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Leaving Well

Leaving Well

Hospital readmissions are roadblocks to better health. Here’s what we do to help you avoid them.

One hospital stay is difficult enough, but when obstacles in your life prevent you from fully recovering, one stay can lead to another. Not only is it inconvenient, but it can also be a serious risk to your health.

“Missed follow-up appointments, missing medications, lack of transportation to and from appointments, and failure to understand treatment can all lead to hospital readmissions,” said E. Coy Irvin, MD, chief medical officer at Archbold. “The risk of complications increases the more time patients spend in the hospital. By reducing readmissions, we’re not only improving their health, we’re lowering their healthcare costs and improving their quality of life.”

“Some other common factors that can cause readmissions include lack of a primary care provider, complex medical needs and inadequate care coordination,” added Amy Griffin, MSN, RN, chief nursing officer at Archbold. “Reducing hospital readmission rates requires active engagement and communication with all healthcare providers, nurses, frontline staff, patients, and their families.”

Empowering Patients

Archbold has implanted a number of measures to ensure patients understand why they were admitted to the hospital initially, how to manage their condition and how to get necessary follow-up care. We use practices spelled out in the Re-Engineered Discharge (RED) toolkit, an evidence-based program to reduce readmissions developed with funding from the federal Agency for Healthcare Research and Quality, including:

  • Calling patients within 72 hours of discharge to review their discharge plan
  • Offering home health services and nutritional education after discharge to help patients manage a chronic disease
  • Providing educational materials specific to a patient’s condition that highlight early warning signs that a condition may lead to readmission
  • Using our Meds to Beds program to provide patients with medication, instructions and other information about medications before discharge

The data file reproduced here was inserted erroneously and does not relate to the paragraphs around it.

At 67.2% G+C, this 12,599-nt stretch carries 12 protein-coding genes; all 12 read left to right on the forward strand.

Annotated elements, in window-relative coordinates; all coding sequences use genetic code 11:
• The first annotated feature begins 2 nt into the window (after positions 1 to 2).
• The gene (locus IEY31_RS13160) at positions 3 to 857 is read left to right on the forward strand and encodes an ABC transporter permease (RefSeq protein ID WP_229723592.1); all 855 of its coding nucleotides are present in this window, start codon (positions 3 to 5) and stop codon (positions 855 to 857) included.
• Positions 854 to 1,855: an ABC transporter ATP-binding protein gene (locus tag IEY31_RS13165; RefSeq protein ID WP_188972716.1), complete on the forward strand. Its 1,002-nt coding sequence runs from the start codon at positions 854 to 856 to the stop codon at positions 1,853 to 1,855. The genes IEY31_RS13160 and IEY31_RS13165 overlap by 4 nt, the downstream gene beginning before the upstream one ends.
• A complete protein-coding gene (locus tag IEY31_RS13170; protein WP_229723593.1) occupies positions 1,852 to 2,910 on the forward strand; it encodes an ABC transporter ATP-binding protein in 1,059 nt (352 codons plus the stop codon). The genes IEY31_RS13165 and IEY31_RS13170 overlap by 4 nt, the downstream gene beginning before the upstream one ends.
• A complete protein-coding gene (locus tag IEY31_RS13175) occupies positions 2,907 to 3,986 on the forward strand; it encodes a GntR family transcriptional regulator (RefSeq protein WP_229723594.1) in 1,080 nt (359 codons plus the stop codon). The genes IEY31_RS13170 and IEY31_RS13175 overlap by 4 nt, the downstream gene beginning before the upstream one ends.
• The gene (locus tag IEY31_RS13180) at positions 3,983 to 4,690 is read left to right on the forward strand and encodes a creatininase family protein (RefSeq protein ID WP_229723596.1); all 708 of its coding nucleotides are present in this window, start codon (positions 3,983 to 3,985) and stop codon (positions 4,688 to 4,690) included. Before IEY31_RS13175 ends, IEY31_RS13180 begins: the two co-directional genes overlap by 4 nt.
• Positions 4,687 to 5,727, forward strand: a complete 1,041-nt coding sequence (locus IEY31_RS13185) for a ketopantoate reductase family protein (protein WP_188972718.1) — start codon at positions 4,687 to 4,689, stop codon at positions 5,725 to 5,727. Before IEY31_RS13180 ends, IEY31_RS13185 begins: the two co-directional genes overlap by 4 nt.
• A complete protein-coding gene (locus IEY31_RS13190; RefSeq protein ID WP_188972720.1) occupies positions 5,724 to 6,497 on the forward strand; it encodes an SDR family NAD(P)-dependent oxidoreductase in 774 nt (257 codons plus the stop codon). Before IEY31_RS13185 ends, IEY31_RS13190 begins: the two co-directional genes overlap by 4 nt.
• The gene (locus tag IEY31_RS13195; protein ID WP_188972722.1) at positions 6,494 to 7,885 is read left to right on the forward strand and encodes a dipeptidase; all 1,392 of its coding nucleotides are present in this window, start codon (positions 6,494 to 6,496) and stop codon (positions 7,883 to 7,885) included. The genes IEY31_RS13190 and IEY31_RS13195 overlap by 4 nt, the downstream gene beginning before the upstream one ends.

Providers also check that patients have a primary care provider to whom they can go for further care.

“We make sure the discharge summary is sent to the follow-up physician,” Dr. Irvin said. “We have the doctors talk with each other directly, and we give explicit instructions to the patient to avoid confusion.”

We’re on Your Team

“Our readmission committee is a physician-led, multidisciplinary team that works continuously to prevent readmissions by identifying risk and barriers,” Griffin said. “We review our readmission rates monthly and use that information to develop tools that will allow us to continually improve upon them.”

Knowledge is Power

After you or your loved one has an inpatient hospital stay, it’s important to plan for discharge and recovery. Specific health needs and goals, the type of care received, and other factors will determine the specifics of a successful discharge plan, but some basic principles can help ease recovery and reduce the risk of readmission. One of the most important things your can do is gather information.

“Prevention of readmission should begin the day of discharge,” Dr. Irvin said. “In terms of importance, patients should consider asking questions during discharge on the same level as getting prescriptions and attending follow-up visits.”

Before you or a loved one leaves Archbold, ask about the following:

  • Overall health – How has you or your loved one’s condition improved since the procedure or treatment? Is there anything you should be aware of?
  • Medications – What medications were prescribed, and why? Are there any side effects to be aware of?
  • Potential risks – What are some complications from your or your loved one’s condition, treatment or procedure? Who should you call if you think something is wrong? At what point should you return to the hospital for further care?
  • Follow-up care – Have follow-up appointments been scheduled? What will you need to bring?
  • Life at home – What is a realistic time frame for recovery and a safe return to normal activities? Will you need assistance from a home health provider?

Another recommendation: Don’t wait until the day you or your loved one leaves the hospital to start these conversations with the care team.

“Preventing hospital readmissions should begin with a discharge plan at the time of admission,” Dr. Irvin said. “Patients need to understand when discharge will occur and what their role in discharge will be.”

Do you have a primary care provider with whom you can discuss your care? Visit to find one close to you.